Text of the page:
WTF are superfoods, anyway?
Superfoods are simply foods that have a higher than average nutrient density, which leaves a wide scope for many different foods. Nowadays the word superfood brings to mind some relatively expensive powders, capsules, purees and juice concentrates.
Sedate brown-green powders and lifeless capsules wouldn’t be very sexy as stand alone items. So these products are cleverly marketed with the usual lethal gamut of “cutting edge” research, heavily photoshopped images of women in bikinis laughing at acai bowls who are conventionally attractive with just the right amount of exotic ethnicity - or male white bodybuilders with fake tans posing as Mayan warriors (hilarious)... and those words that appeal to the health nut in all of us: organic, pure, clean, paleo, concentrated, anti-ageing, antioxidant, and of course free of gluten, sugar, dairy, and all the rest of it.
More nutrient-dense than a speeding bullet blender
What makes these superfoods even more irresistible is the inviting concept of a jam-packed form of nutrition in a minute amount of food, conveniently packaged in some highly concentrated form.
"Get 300% of your RDI of vitamin E or quercitin in just one teaspoon of this stuff!" What time-poor wellness seeker could resist?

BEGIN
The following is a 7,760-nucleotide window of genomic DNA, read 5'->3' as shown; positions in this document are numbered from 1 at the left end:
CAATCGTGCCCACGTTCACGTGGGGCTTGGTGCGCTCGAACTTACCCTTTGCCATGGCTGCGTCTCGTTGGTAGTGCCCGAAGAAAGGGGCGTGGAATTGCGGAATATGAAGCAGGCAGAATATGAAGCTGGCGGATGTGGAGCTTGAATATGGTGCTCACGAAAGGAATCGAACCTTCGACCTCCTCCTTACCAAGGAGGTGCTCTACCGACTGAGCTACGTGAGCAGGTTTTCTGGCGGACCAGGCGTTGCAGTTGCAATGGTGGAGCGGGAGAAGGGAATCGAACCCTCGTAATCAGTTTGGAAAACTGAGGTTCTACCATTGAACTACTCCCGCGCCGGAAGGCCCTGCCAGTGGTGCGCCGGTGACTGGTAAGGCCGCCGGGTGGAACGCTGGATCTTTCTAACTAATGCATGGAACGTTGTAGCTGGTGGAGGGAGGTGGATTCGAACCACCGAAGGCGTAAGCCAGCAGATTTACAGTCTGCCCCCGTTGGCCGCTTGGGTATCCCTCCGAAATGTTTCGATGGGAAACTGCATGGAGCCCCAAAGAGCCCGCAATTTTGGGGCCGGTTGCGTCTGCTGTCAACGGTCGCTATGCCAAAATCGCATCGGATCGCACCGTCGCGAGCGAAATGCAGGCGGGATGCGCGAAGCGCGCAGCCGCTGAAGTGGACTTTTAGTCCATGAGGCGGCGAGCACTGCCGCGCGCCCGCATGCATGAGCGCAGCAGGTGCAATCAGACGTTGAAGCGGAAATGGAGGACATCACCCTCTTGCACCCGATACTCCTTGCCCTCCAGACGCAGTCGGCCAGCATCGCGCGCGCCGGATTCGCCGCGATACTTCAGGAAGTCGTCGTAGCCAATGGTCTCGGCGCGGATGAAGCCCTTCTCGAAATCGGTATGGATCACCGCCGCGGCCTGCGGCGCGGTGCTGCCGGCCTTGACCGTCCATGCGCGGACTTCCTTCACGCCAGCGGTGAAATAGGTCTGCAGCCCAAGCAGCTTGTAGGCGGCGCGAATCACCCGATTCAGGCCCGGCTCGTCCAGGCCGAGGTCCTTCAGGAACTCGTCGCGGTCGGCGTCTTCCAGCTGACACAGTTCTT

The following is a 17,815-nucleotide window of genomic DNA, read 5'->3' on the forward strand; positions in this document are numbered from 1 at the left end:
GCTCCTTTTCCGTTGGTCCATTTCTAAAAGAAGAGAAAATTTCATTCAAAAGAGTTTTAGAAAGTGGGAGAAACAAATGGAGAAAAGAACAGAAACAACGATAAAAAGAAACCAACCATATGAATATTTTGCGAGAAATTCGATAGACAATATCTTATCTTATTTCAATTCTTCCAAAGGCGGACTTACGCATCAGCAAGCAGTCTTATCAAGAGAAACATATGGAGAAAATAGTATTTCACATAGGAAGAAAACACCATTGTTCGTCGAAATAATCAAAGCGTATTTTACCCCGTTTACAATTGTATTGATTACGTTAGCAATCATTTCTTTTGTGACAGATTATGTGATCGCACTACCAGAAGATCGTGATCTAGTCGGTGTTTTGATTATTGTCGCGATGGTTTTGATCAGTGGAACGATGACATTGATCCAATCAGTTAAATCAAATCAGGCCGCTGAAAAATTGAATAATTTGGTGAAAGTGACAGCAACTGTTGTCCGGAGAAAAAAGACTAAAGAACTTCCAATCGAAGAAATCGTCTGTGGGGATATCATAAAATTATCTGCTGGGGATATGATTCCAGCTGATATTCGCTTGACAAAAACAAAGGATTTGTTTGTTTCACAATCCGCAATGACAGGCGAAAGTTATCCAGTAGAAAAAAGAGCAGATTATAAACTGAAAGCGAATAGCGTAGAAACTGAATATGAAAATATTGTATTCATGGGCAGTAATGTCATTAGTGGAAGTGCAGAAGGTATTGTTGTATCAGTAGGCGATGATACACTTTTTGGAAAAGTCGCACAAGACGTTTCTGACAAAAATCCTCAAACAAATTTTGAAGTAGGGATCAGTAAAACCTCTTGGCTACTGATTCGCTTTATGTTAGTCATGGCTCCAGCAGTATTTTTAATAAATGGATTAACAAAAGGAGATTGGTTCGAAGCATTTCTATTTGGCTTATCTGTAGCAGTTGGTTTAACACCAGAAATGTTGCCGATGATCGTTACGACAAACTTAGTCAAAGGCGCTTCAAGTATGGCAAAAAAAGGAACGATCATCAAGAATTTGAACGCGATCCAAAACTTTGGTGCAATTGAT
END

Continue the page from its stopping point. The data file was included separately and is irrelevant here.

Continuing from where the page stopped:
Never mind how much of that your body can actually absorb, if it’s in there it’s assumed that it all gets to the cells.
It’s easy, it’s exotic, it’s super-healthy. It appeals to the lazy bugger in every health conscious consumer.
Pick any one superfood found on the shelves of your health food store and you won’t have to look closely to come face to face with beautifully presented charts and other suspiciously simplified research explaining why its ORAC count (a measure of antioxidant capacity) far exceeds that of anything else in the world.
In fact, try to google a non-biased ORAC scale and you’ll have a hard time getting past the boisterous claims of research teams touting their particular superfood, each with a greater concentration of antioxidants or sea minerals than the next, each harder to find than a levitating Himalayan mountain goat or the sweat of a Mayan cave-dwelling enlightened shaman.